The Best Exotic Marigold Hotel meets The Italian Job in internationally-bestselling author Catharina Ingelman-Sundberg’s witty and insightful comedy of errors about a group of delinquent seniors whose desire for a better quality of life leads them to rob and ransom priceless artwork.
Martha Andersson may be seventy-nine-years-old and live in a retirement home, but that doesn’t mean she’s ready to stop enjoying life. So when the new management of Diamond House starts cutting corners to save money, Martha and her four closest friends—The Genius, The Rake, Christina and Anna-Gretta (a.k.a. The League of Pensioners)—won’t stand for it. Fed up with early bedtimes and overcooked veggies, this group of feisty seniors sets about to regain their independence, improve their lot, and stand up for seniors everywhere.
Their solution? White collar crime. What begins as a relatively straightforward robbery of a nearby luxury hotel quickly escalates into an unsolvable heist at the National Museum. With police baffled and the Mafia hot on their trail, the League of Pensioners has to stay one walker’s length ahead if it’s going to succeed....
Told with all the insight and humor of A Man Called Ove or Where’d You Go Bernadette?, The Little Old Lady Who Broke All the Rules is a delightful and heartwarming novel that goes to prove the adage that it’s not the years in your life that count, it’s the life in your years.
Dear Mr Bigelow is an enchanting selection of weekly 'pen-pal' letters written between 1949 and 1961 from an unmarried woman working at the Pier Approach Baths in Bournemouth, to a wealthy American widower, living on Long Island, New York. Frances Woodsford and Commodore Paul Bigelow never met, and there was no romance - she was in her forties when he died aged ninety-seven - yet their epistolary friendship was her lifeline.
The 'Saturday Specials' as Frances dubbed them, are brilliantly-packed missives, sparked with comic genius, from post-war England. We follow her travails at the Baths (and her ghastly boss Mr Bond); the hilarious weekly Civil Defence classes as the Cold War advances; her attempts to shake off Dr Russell, an unwanted suitor; life at home with Mother, and Mac, her charming ne'er-do-well brother; and escapades in their jointly-owned car, a 1934 Ford 8 called Hesperus.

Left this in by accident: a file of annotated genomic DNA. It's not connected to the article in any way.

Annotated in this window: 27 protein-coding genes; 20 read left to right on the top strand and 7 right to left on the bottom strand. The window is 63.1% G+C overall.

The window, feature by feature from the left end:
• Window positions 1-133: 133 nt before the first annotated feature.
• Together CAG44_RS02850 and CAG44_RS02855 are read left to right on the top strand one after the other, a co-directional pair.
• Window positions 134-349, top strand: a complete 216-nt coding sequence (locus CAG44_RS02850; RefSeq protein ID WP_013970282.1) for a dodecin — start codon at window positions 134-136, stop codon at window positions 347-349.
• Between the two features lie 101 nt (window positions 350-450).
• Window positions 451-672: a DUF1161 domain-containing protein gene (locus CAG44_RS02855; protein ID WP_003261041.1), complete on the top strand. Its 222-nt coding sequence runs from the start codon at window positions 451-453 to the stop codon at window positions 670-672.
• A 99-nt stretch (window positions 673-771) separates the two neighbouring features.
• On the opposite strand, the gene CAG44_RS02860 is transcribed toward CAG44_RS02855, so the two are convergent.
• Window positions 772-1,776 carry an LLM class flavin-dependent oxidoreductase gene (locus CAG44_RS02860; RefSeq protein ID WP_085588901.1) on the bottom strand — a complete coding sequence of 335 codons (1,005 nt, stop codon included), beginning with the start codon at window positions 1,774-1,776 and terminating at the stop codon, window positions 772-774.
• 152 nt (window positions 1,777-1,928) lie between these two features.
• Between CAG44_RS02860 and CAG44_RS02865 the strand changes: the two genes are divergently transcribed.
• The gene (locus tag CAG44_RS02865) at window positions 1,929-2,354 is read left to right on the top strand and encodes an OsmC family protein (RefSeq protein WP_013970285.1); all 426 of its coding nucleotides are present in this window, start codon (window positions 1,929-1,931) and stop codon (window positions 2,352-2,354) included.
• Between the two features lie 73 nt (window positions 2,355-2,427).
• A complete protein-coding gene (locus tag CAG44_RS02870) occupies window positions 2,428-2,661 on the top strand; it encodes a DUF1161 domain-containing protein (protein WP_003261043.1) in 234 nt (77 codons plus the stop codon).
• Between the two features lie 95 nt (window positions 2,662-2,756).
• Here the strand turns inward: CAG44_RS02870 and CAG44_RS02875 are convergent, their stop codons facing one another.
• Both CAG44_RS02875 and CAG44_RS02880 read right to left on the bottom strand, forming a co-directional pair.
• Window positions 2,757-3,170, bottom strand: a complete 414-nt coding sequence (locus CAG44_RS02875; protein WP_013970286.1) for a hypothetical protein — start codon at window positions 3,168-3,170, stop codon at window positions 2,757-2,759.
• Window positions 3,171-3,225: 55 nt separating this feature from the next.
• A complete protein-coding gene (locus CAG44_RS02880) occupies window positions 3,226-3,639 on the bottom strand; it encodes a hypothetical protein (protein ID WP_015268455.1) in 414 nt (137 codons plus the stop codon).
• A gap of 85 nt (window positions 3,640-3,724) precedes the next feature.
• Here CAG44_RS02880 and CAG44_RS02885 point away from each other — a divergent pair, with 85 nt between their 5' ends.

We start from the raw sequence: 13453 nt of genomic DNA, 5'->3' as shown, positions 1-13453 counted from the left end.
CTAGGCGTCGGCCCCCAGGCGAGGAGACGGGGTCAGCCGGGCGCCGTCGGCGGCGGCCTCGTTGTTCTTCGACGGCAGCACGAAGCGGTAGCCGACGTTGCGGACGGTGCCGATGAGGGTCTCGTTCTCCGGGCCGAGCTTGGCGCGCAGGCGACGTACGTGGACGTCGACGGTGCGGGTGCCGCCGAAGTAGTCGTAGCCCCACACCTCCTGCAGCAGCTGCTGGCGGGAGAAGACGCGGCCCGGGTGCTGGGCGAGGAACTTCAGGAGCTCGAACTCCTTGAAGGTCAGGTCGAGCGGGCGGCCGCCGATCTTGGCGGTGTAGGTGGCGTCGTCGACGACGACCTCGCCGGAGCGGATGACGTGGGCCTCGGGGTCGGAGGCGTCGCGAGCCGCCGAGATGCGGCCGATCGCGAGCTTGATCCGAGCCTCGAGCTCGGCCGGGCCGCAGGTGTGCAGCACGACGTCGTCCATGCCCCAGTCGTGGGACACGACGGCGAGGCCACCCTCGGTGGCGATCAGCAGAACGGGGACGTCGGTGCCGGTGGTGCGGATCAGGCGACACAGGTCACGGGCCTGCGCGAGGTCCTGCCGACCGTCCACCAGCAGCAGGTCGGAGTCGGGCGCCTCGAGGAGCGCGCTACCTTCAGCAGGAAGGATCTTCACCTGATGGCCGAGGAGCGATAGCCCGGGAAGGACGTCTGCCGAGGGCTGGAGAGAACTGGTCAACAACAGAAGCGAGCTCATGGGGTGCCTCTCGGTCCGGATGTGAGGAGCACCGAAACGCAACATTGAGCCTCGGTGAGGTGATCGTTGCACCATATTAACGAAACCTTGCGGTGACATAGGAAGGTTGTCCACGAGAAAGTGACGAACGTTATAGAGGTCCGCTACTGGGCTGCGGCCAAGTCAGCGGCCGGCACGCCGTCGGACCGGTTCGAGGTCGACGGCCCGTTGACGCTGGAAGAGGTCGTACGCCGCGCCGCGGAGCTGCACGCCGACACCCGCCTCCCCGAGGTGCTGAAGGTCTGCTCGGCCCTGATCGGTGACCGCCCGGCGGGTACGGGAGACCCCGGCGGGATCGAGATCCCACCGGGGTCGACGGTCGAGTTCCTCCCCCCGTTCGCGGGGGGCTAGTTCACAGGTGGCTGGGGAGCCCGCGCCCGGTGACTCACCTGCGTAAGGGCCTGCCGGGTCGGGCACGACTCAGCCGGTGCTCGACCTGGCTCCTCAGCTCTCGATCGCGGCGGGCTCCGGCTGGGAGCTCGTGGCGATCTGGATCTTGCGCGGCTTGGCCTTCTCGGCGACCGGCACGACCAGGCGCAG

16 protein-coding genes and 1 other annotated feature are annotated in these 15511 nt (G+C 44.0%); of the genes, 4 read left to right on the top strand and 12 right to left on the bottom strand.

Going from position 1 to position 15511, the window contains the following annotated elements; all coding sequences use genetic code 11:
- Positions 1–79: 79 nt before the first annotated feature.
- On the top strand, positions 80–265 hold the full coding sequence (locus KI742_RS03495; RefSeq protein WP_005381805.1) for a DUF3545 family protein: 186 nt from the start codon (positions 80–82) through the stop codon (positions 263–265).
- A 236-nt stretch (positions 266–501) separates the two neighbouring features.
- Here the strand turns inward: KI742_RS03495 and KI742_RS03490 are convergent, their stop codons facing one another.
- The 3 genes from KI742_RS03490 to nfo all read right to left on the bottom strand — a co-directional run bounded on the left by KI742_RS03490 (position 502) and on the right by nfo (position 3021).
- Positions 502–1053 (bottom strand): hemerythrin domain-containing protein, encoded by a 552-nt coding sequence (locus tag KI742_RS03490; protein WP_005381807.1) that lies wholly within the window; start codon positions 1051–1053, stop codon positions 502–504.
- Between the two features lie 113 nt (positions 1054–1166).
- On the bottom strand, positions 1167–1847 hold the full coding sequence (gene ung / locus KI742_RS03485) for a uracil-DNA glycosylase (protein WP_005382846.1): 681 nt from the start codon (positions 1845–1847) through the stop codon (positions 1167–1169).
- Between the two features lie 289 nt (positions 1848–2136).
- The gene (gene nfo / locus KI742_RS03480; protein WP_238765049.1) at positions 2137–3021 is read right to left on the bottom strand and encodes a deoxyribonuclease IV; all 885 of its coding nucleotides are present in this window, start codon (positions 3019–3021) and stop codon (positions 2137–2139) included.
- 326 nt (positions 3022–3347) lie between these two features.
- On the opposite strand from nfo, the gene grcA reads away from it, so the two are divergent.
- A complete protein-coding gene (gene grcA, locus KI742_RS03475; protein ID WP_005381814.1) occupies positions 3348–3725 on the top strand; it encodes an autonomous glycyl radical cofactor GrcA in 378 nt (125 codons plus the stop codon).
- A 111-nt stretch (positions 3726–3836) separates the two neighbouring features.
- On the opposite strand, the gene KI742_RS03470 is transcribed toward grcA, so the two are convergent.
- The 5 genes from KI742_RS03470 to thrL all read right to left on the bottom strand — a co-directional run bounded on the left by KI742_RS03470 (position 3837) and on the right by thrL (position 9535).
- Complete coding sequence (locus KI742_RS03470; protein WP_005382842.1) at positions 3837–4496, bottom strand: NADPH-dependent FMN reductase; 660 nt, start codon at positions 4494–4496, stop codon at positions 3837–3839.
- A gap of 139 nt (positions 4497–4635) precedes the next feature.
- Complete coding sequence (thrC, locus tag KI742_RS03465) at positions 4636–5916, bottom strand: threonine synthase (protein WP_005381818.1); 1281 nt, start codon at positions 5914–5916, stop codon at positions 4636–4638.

Most importantly, we get to know Frances - and her deep affection for Mr Bigelow. She started to write to him as a way of thanking his daughter for the clothes and food parcels she sent. But what had begun as a good turn offered Frances the chance to escape a trying job, and to expound with elegance, wit and verve on topical subjects from home and abroad, bringing us a beady commentary on her life and times that leaps vividly from the page. Her letters to Mr Bigelow during his final illness are a tender and moving farewell, a touching conclusion to a unique record.
In the sequel to internationally-bestselling Swedish author Catharina Ingelman-Sundberg’s The Little Old Lady Who Broke All The Rules, the League of Pensioners are up to their old tricks, this time swindling the biggest Vegas casinos, outsmarting a gang of young robbers, and evading the Swedish police in the name of elderly pensioners everywhere—perfect for fans of A Man Called Ove and The Best Exotic Marigold Hotel.
What happens in Vegas stays in Vegas...unless you’re in the League of Pensioners!
Martha Andersson and her friends are at it again. Having left behind their restrictive senior home in Stockholm, the gang is off to make it big in the bright lights and big money of The Strip. Armed with electric wheelchairs and some well-placed helium balloons, Martha, The Genius, The Rake, Christina, and Anna-Gretta are ready to take a Vegas casino for all it’s worth, cashing in on their new favorite pastime: white collar crime.
But they aren’t the only ones looking to outsmart Vegas security systems. The League finds itself inadvertently mired in a diamond robbery and face to face with a gang of young—but dangerous—criminals.
Working together they may have gotten the jewels and cash through airport security, but now that they’re back home will they be able to outfox the robbers and keep the Swedish police at bay? Or will this be one heist too many for the League of Pensioners?
This clever, witty, and devilishly fun sequel to The Little Old Lady Who Broke All the Rules delights and probes by turns, and reminds us that we’re never too old for a little mischief.
It’s not easy sharing a flat. Especially when you’re 95 years old.
Change is afoot at Sunset Grove retirement home, and its residents aren’t impressed.
Under threat from falling masonry, best friends Irma and Siiri are forced out of their home to negotiate twenty-first-century living in the centre of Helsinki. Their new surroundings throw up an endless number of daily challenges, from caring for the ailing Anna-Lisa to the mystery of which of the many remotes controls the TV.
The pair are joined by growing numbers of friends in their flat-share, and their new close-quarters living raises some unexpected questions. As the Lavender Ladies begin to dig a little deeper, they find themselves following a trail of corruption, deceit and intimidation that might just lead them to their own front door . . .
The Lavender Ladies must steel themselves for what is set to be their most dangerous case yet.
Escape from Sunset Grove is the second hilarious and heartwarming crime caper in Minna Lindgren's Lavender Ladies trilogy